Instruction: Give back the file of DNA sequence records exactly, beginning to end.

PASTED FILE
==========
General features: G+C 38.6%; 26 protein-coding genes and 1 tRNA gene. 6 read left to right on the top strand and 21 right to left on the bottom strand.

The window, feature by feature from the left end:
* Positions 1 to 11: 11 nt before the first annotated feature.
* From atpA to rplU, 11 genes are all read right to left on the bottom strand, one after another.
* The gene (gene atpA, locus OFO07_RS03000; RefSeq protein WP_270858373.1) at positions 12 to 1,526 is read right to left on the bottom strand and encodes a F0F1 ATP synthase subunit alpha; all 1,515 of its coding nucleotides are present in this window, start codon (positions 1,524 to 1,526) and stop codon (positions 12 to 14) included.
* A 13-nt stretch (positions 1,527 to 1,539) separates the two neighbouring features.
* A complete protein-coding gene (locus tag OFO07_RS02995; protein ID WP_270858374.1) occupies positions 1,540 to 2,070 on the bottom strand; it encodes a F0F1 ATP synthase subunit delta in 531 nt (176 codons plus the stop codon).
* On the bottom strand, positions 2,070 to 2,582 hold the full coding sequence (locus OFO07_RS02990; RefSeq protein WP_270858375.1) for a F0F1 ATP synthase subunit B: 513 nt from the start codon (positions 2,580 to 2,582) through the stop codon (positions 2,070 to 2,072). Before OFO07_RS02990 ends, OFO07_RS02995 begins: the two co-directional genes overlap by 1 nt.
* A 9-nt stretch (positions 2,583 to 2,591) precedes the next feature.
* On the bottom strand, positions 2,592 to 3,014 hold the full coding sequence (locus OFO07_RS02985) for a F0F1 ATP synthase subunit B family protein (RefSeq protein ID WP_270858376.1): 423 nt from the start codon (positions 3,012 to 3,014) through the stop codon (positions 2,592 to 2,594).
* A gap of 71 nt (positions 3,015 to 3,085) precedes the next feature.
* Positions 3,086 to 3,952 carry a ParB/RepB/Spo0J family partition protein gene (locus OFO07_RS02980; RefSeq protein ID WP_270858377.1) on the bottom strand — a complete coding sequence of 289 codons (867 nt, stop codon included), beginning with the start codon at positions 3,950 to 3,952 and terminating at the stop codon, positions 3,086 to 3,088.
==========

General features: G+C 38.6%; 26 protein-coding genes and 1 tRNA gene. 6 read left to right on the top strand and 21 right to left on the bottom strand.

The window, feature by feature from the left end:
* Positions 1 to 11: 11 nt before the first annotated feature.
* From atpA to rplU, 11 genes are all read right to left on the bottom strand, one after another.
* The gene (gene atpA, locus OFO07_RS03000; RefSeq protein WP_270858373.1) at positions 12 to 1,526 is read right to left on the bottom strand and encodes a F0F1 ATP synthase subunit alpha; all 1,515 of its coding nucleotides are present in this window, start codon (positions 1,524 to 1,526) and stop codon (positions 12 to 14) included.
* A 13-nt stretch (positions 1,527 to 1,539) separates the two neighbouring features.
* A complete protein-coding gene (locus tag OFO07_RS02995; protein ID WP_270858374.1) occupies positions 1,540 to 2,070 on the bottom strand; it encodes a F0F1 ATP synthase subunit delta in 531 nt (176 codons plus the stop codon).
* On the bottom strand, positions 2,070 to 2,582 hold the full coding sequence (locus OFO07_RS02990; RefSeq protein WP_270858375.1) for a F0F1 ATP synthase subunit B: 513 nt from the start codon (positions 2,580 to 2,582) through the stop codon (positions 2,070 to 2,072). Before OFO07_RS02990 ends, OFO07_RS02995 begins: the two co-directional genes overlap by 1 nt.
* A 9-nt stretch (positions 2,583 to 2,591) precedes the next feature.
* On the bottom strand, positions 2,592 to 3,014 hold the full coding sequence (locus OFO07_RS02985) for a F0F1 ATP synthase subunit B family protein (RefSeq protein ID WP_270858376.1): 423 nt from the start codon (positions 3,012 to 3,014) through the stop codon (positions 2,592 to 2,594).
* A gap of 71 nt (positions 3,015 to 3,085) precedes the next feature.
* Positions 3,086 to 3,952 carry a ParB/RepB/Spo0J family partition protein gene (locus OFO07_RS02980; RefSeq protein ID WP_270858377.1) on the bottom strand — a complete coding sequence of 289 codons (867 nt, stop codon included), beginning with the start codon at positions 3,950 to 3,952 and terminating at the stop codon, positions 3,086 to 3,088.